The visitors could have scored straight from the kick-off in what should have served as a warning of what was to come to United as they played, according to Sky Sports commentator Jamie Carragher, like Ajax in the first half such was the free-flowing, slick, one-touch football that carved their hosts apart at times.
Both of their goals were easy on the eye and typical of the football played under Potter since he arrived on the south coast in 2019, especially in a first period that saw United face an alarming 12 shots on goal.
While some may have mistakenly marked this down as the sort of fixture Ten Hag and United would enjoy to get the new man's reign off to a winning start, they will now be rapidly revising that opinion.
It was a difficult pre-season for Leicester.
Kasper Schmeichel left the club and a number of their top names have been linked with moves away from the King Power Stadium. On the other hand, Leicester are the only club in Europe's top five leagues not to make a signing.
However, the issues were swept aside when Kiernan Dewsbury-Hall doubled their advantage seconds into the second half.
Leicester were bright and two of the players linked with moves away in James Maddison and Wesley Fofana were at the heart of it. Fofana's crucial tackle on Bryan Mbeumo stopped a potential goalscoring opportunity for Brentford before Maddison's inch-perfect corner set up Timothy Castagne's header for Leicester's opener.
Maddison has now been directly involved in 13 Premier League goals for Leicester in 2022 (seven goals, six assists). Only one Englishman has had a hand in more in this calendar year (Harry Kane - 21), showing Maddison's importance to Leicester.
But, worryingly for Leicester, old problems resurfaced as they blew a two-goal lead at home for the first time since August 2003 versus Southampton.
Finding a solution to that, and keeping hold of their stars ahead of the transfer deadline will be high on the agenda for Rodgers in the coming weeks.
Thomas Frank earned his money at the King Power Stadium as he masterminded a second-half Brentford comeback thanks to his substitutions and tactical changes.
With his side trailing 2-0, Frank brought on Keane Lewis-Potter and Josh Dasilva in the 59th minute and switched to a 3-4-3.
Three minutes later Brentford scored through Ivan Toney and then substitute Dasilva fired in a late equaliser. Frank's changes had paid off.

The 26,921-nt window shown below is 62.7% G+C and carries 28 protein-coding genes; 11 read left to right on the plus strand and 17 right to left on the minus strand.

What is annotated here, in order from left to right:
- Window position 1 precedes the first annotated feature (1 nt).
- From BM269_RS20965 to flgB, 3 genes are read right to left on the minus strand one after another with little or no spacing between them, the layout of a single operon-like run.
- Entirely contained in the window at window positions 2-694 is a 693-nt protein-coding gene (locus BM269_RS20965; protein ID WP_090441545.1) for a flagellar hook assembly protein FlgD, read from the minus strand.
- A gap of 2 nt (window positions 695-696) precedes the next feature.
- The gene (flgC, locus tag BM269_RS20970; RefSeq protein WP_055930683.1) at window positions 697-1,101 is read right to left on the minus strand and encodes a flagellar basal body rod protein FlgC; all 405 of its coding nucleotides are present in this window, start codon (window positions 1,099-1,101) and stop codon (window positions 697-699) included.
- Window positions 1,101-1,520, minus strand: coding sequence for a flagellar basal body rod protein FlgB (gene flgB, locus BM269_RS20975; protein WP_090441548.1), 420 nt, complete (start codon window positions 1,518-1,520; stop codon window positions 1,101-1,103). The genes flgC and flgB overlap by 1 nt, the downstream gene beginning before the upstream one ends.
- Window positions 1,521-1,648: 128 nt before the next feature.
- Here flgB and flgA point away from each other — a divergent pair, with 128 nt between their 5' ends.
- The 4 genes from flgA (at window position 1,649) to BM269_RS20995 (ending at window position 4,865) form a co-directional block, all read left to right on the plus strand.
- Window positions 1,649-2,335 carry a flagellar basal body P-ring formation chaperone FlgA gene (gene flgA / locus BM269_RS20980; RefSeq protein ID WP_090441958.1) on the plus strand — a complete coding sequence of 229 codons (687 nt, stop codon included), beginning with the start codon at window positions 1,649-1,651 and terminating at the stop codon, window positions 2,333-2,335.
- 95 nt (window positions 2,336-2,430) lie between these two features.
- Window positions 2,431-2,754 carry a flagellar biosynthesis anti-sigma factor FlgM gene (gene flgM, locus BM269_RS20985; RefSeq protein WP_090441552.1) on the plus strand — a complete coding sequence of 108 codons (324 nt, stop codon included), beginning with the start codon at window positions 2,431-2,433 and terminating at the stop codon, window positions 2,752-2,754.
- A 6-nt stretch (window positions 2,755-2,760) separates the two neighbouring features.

"We started in the 4-3-3 then changed to 3-5-2 and then I changed to 3-4-3 to have one more offensive player in the middle of the park," he explained.
"Yoane Wissa was an outside centre-back and then Keane in, so we just had more offensive players on the pitch and changed the structure a bit so we could hopefully put more pressure on Leicester, which happened."
Wissa was then brought off in the 84th minute for Halil Dervisoglu and two minutes later the Turkey forward assisted Dasilva for the equaliser.
Dervisoglu was one of five substitutes made by Frank as he took full advantage of the new ruling, that many people believed would favour the bigger clubs.
But the Dane disproved that at Leicester as he used his full allocation expertly and ensured Brentford completed an impressive comeback.
Outfoxed, outmanoeuvred, outshone by the reigning Premier League champions. Perhaps that was to be expected. Except few people anticipated quite such an impact from Erling Haaland this early into the new campaign. What may be of small comfort to West Ham fans is the fact they will not be the Norway international's only prey this season.
The atmosphere quickly faded from a game with so much promise, as a record-breaking crowd packed into the London Stadium. What they saw was a team in need of greater stability at the back, and more consistent threat in forward areas. Admittedly, that is difficult when you only have a 25 per cent share of possession.
It's widely accepted David Moyes' side are one potent striker short of a very good team. But tactically they had very few answers. City's pressure was incessant, relentless even, and West Ham lacked a plan B. It was far too passive for a team whose weapons come alive on the break. In transition, they were slow and uninventive.
Moyes started none of the club's five summer signings, although Gianluca Scamacca was a 57th-minute substitute - perhaps that will change in coming weeks. It's clear that some fresh impetus is needed, albeit there will be much more opportunity to stamp authority on games when facing the league's other 18 teams. Pep Guardiola's side were simply too good on the day.